Sherman began training himself to be a head coach methodically. After he made the grade as the No. 2 quarterback of the Eagles, he changed roommates every year.
"I roomed with a defensive lineman one year to find out about his job, then I changed to a running halfback and a defensive halfback and an offensive lineman and an end," he says. "I spent a lot of time finding out about their positions and their psychology."
One of his roommates was Tom Miller, an end for the Eagles who is now the publicity man for the Green Bay Packers.
"If I went out for a beer, Allie would lecture me," Miller says now. "He told me that the most important thing in the world was playing good football and I couldn't be good if I didn't train. And he spent all the time we were together asking me questions. I don't think he ever had a thought that wasn't about football."
Allie became very close to Greasy Neale, and it was on Neale's advice that he quit as an active player.
"Greasy knew how I felt," he said. "He knew I wanted to coach. He told me he would let me know when to make my move, and he did after my fifth year. I think I might have taken over as No. 1 quarterback eventually, but a coaching job came up in a minor pro league and Greasy advised me to take it. I took the job and we won the championship and I sat back waiting for the coaching offers to come in, but none did."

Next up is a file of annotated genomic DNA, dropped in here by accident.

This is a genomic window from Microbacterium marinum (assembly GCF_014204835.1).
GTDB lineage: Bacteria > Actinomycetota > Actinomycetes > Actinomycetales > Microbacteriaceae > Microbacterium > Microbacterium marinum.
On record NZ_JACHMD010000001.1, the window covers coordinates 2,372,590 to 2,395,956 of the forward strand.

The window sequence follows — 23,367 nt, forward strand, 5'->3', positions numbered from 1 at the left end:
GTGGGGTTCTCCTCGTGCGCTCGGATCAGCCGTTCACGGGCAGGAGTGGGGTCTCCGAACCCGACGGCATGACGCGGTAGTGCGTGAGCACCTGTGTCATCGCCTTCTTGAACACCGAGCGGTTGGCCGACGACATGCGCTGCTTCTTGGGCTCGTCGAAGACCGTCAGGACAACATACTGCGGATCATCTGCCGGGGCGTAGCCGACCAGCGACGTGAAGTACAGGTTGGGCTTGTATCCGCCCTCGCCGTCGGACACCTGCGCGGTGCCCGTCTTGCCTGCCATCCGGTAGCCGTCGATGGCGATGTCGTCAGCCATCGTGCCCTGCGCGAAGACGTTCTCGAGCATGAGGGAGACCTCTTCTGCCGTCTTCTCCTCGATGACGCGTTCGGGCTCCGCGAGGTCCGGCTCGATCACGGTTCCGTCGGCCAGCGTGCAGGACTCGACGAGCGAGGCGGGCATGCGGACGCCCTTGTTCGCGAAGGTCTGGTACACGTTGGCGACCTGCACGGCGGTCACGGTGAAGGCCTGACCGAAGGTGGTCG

With the help of Lou Little, Allie wound up with the Giants, installing the T formation for Steve Owen. When Owen was fired and Jim Lee Howell took over, Allie went to Canada to coach the Winnipeg team.
"I learned a very valuable lesson in Canada." he says now. "At the end of each year, I evaluate my experiences and try to discover what I have gained. I don't think about my successes. I go over my failures. After my first year in Canada I discovered that my biggest problem had been in coaching the Canadian players. I found that I had to learn to gear down to the slowest mind on the team, not up to the quickest. On the Canadian teams, you had American players thoroughly familiar with American football and Canadians who were not and who had to be taught slowly. It is a lesson that is still very useful."
After three years in Canada in which his team reached the playoff three times, Sherman returned to the Giants staff as a scout, then took charge of the entire offense. When Howell retired in 1960, Allie got the top job, although he was Owner Wellington Mara's second choice.
"I wanted the head job," he said. "I knew I was ready. Wellington called me in and said that he had promised Vince Lombardi the job if he were free to take it. If he couldn't take it, I was the only other man they would consider."